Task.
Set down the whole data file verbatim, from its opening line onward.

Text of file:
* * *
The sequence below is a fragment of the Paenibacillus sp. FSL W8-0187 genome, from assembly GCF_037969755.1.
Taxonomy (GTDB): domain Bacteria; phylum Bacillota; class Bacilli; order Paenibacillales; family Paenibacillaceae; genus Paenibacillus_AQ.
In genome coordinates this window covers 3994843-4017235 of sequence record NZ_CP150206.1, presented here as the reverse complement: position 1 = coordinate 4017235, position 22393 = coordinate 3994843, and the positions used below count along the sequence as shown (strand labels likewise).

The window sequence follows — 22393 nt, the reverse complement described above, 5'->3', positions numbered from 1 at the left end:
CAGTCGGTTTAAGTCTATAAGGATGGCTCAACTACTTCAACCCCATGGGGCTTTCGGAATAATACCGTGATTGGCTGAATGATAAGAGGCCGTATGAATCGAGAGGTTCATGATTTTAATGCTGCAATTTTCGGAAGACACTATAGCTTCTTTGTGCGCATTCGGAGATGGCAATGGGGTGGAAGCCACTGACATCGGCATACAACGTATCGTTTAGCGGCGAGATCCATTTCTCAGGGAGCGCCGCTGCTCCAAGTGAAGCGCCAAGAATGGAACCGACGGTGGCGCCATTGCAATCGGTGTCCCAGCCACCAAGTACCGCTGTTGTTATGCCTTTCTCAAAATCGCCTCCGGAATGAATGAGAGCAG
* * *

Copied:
The sequence below is a fragment of the Paenibacillus sp. FSL W8-0187 genome, from assembly GCF_037969755.1.
Taxonomy (GTDB): domain Bacteria; phylum Bacillota; class Bacilli; order Paenibacillales; family Paenibacillaceae; genus Paenibacillus_AQ.
In genome coordinates this window covers 3994843-4017235 of sequence record NZ_CP150206.1, presented here as the reverse complement: position 1 = coordinate 4017235, position 22393 = coordinate 3994843, and the positions used below count along the sequence as shown (strand labels likewise).

The window sequence follows — 22393 nt, the reverse complement described above, 5'->3', positions numbered from 1 at the left end:
CAGTCGGTTTAAGTCTATAAGGATGGCTCAACTACTTCAACCCCATGGGGCTTTCGGAATAATACCGTGATTGGCTGAATGATAAGAGGCCGTATGAATCGAGAGGTTCATGATTTTAATGCTGCAATTTTCGGAAGACACTATAGCTTCTTTGTGCGCATTCGGAGATGGCAATGGGGTGGAAGCCACTGACATCGGCATACAACGTATCGTTTAGCGGCGAGATCCATTTCTCAGGGAGCGCCGCTGCTCCAAGTGAAGCGCCAAGAATGGAACCGACGGTGGCGCCATTGCAATCGGTGTCCCAGCCACCAAGTACCGCTGTTGTTATGCCTTTCTCAAAATCGCCTCCGGAATGAATGAGAGCAG